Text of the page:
AB - Objectives: Adhering to a low carbohydrate (CHO)high fat (LCHF)diet can alter markers of iron metabolism in endurance athletes. This investigation examined the re-introduction of CHO prior to, and during exercise on the iron-regulatory response to exercise in a homogenous (in regard to serum ferritin concentration)group of athletes adapted to a LCHF diet. Design: Parallel groups design. Methods: Three weeks prior to the exercise trials, twenty-three elite race walkers adhered to either a CHO-rich (n = 14)or LCHF diet (n = 9). A standardised 19–25 km race walk was performed while athletes were still adhering to their allocated dietary intervention (Adapt). A second test was performed three days later, where all athletes were placed on a high CHO diet (CHO Restoration). Venous blood samples were collected pre-, post- and 3 h post-exercise and measured for interleukin-6 (IL-6)and hepcidin-25. Results: The post-exercise IL-6 increase was greater in LCHF (p < 0.001)during both the Adapt (LCHF: 13.1-fold increase; 95% CI: 5.6–23.0, CHO: 8.0-fold increase; 5.1–11.1)and CHO Restoration trials (LCHF: 18.5-fold increase; 10.9–28.9, CHO: 6.3-fold increase; 3.9–9.5); outcomes were not different between trials (p = 0.84). Hepcidin-25 concentrations increased 3 h post-exercise (p < 0.001), however, they did not differ between trials (p = 0.46)or diets (p = 0.84). Conclusions: The elevated IL-6 response in athletes adapted to a LCHF diet was not attenuated by an acute increase in exogenous CHO availability. Despite diet-induced differences in IL-6 response to exercise, post-exercise hepcidin levels were similar between diets and trials, indicating CHO availability has minimal influence on post-exercise iron metabolism.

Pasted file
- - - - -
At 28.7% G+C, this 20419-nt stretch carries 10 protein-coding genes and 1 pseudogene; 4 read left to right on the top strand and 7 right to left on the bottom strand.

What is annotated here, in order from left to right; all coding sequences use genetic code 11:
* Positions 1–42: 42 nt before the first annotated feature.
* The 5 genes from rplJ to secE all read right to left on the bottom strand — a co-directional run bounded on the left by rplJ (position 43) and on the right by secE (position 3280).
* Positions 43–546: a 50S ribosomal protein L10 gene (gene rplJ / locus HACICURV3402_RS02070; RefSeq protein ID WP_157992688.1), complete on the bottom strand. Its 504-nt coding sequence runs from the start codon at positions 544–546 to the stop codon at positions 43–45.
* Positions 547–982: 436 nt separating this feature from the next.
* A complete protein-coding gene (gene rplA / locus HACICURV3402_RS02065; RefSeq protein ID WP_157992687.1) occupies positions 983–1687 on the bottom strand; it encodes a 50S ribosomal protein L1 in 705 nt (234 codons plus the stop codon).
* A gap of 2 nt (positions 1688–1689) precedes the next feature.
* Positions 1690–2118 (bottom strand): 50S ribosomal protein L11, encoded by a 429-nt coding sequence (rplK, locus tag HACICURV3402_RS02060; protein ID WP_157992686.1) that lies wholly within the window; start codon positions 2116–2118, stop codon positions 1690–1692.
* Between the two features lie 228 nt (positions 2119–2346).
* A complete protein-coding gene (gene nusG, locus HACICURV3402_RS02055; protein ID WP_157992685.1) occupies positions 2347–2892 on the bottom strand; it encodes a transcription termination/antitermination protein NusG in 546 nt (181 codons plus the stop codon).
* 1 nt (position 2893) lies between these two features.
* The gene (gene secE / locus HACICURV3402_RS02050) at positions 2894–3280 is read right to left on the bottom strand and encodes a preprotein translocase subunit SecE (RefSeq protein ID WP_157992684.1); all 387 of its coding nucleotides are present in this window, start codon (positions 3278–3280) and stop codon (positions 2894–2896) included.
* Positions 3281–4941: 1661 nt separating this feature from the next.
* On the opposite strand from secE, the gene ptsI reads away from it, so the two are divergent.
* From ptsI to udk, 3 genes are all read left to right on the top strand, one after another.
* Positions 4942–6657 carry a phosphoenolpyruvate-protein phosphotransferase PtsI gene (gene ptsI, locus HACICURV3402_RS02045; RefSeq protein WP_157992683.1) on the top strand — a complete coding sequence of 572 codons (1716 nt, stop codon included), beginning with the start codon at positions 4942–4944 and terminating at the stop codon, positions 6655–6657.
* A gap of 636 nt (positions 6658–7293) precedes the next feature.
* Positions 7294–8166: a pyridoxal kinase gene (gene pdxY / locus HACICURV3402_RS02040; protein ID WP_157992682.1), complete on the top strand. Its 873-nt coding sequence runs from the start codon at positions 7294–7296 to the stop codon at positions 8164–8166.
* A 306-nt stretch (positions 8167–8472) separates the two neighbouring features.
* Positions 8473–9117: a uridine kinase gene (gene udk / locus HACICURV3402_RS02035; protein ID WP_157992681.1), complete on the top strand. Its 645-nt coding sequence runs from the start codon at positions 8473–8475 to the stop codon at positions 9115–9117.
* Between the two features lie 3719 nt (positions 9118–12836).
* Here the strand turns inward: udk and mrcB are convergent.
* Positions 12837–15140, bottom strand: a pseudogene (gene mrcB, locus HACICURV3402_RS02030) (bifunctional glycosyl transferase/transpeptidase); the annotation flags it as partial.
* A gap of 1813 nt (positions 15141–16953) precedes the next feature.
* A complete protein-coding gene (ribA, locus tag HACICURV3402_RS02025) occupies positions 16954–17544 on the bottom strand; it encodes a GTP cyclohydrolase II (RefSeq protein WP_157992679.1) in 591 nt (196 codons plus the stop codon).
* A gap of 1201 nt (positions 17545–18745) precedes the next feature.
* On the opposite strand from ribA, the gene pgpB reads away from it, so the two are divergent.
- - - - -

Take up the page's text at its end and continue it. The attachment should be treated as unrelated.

KW - Ferritin

KW - Hepcidin

KW - Interleukin-6

KW - Iron metabolism

KW - LCHF diet

KW - Race-walkers

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U2 - 10.1016/j.jsams.2018.12.015

DO - 10.1016/j.jsams.2018.12.015

M3 - Article

VL - 22

SP - 635

EP - 640

JO - Journal of Science and Medicine in Sport

JF - Journal of Science and Medicine in Sport

SN - 1440-2440

IS - 6

ER -